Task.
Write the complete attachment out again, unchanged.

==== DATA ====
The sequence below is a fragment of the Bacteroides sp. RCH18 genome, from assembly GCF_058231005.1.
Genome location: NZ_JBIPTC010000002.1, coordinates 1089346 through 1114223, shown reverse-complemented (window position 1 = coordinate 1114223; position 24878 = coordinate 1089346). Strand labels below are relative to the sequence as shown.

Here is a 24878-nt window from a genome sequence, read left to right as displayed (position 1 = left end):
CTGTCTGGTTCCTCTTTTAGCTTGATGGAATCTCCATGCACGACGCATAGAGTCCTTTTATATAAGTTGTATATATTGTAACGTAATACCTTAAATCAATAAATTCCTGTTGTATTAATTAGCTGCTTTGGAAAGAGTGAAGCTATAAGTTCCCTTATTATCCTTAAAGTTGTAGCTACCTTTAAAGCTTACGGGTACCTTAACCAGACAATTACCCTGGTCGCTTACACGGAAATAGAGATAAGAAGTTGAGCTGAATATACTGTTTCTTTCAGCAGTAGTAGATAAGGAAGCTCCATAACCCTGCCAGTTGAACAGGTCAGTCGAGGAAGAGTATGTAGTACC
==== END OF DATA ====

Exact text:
The sequence below is a fragment of the Bacteroides sp. RCH18 genome, from assembly GCF_058231005.1.
Genome location: NZ_JBIPTC010000002.1, coordinates 1089346 through 1114223, shown reverse-complemented (window position 1 = coordinate 1114223; position 24878 = coordinate 1089346). Strand labels below are relative to the sequence as shown.

Here is a 24878-nt window from a genome sequence, read left to right as displayed (position 1 = left end):
CTGTCTGGTTCCTCTTTTAGCTTGATGGAATCTCCATGCACGACGCATAGAGTCCTTTTATATAAGTTGTATATATTGTAACGTAATACCTTAAATCAATAAATTCCTGTTGTATTAATTAGCTGCTTTGGAAAGAGTGAAGCTATAAGTTCCCTTATTATCCTTAAAGTTGTAGCTACCTTTAAAGCTTACGGGTACCTTAACCAGACAATTACCCTGGTCGCTTACACGGAAATAGAGATAAGAAGTTGAGCTGAATATACTGTTTCTTTCAGCAGTAGTAGATAAGGAAGCTCCATAACCCTGCCAGTTGAACAGGTCAGTCGAGGAAGAGTATGTAGTACC